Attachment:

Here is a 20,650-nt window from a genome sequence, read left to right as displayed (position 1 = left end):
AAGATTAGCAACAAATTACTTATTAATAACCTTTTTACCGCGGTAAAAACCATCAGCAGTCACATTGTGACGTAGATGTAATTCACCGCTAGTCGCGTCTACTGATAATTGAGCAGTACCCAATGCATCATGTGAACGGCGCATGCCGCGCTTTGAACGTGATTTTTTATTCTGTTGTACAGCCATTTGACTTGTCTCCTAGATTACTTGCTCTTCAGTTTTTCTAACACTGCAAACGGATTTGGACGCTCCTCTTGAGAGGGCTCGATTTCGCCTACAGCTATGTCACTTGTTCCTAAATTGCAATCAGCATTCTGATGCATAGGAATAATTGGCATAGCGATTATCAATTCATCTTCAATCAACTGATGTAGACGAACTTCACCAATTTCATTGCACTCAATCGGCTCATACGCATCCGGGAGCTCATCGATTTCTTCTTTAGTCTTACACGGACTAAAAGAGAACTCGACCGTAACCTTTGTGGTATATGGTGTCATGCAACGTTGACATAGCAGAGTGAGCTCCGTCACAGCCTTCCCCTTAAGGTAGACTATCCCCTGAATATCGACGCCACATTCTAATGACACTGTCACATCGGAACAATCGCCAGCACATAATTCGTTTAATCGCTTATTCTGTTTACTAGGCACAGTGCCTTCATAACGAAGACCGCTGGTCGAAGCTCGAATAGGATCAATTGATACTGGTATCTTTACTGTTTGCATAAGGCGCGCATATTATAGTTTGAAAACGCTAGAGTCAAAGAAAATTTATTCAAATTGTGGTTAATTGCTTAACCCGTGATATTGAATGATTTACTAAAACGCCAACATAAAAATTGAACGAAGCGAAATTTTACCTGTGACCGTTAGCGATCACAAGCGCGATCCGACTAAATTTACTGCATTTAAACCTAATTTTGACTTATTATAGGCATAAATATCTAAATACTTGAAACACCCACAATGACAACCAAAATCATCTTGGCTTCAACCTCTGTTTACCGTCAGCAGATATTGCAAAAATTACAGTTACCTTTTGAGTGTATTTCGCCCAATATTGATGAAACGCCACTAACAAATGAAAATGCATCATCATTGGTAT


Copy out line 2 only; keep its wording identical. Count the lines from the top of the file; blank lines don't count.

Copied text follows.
AAGATTAGCAACAAATTACTTATTAATAACCTTTTTACCGCGGTAAAAACCATCAGCAGTCACATTGTGACGTAGATGTAATTCACCGCTAGTCGCGTCTACTGATAATTGAGCAGTACCCAATGCATCATGTGAACGGCGCATGCCGCGCTTTGAACGTGATTTTTTATTCTGTTGTACAGCCATTTGACTTGTCTCCTAGATTACTTGCTCTTCAGTTTTTCTAACACTGCAAACGGATTTGGACGCTCCTCTTGAGAGGGCTCGATTTCGCCTACAGCTATGTCACTTGTTCCTAAATTGCAATCAGCATTCTGATGCATAGGAATAATTGGCATAGCGATTATCAATTCATCTTCAATCAACTGATGTAGACGAACTTCACCAATTTCATTGCACTCAATCGGCTCATACGCATCCGGGAGCTCATCGATTTCTTCTTTAGTCTTACACGGACTAAAAGAGAACTCGACCGTAACCTTTGTGGTATATGGTGTCATGCAACGTTGACATAGCAGAGTGAGCTCCGTCACAGCCTTCCCCTTAAGGTAGACTATCCCCTGAATATCGACGCCACATTCTAATGACACTGTCACATCGGAACAATCGCCAGCACATAATTCGTTTAATCGCTTATTCTGTTTACTAGGCACAGTGCCTTCATAACGAAGACCGCTGGTCGAAGCTCGAATAGGATCAATTGATACTGGTATCTTTACTGTTTGCATAAGGCGCGCATATTATAGTTTGAAAACGCTAGAGTCAAAGAAAATTTATTCAAATTGTGGTTAATTGCTTAACCCGTGATATTGAATGATTTACTAAAACGCCAACATAAAAATTGAACGAAGCGAAATTTTACCTGTGACCGTTAGCGATCACAAGCGCGATCCGACTAAATTTACTGCATTTAAACCTAATTTTGACTTATTATAGGCATAAATATCTAAATACTTGAAACACCCACAATGACAACCAAAATCATCTTGGCTTCAACCTCTGTTTACCGTCAGCAGATATTGCAAAAATTACAGTTACCTTTTGAGTGTATTTCGCCCAATATTGATGAAACGCCACTAACAAATGAAAATGCATCATCATTGGTAT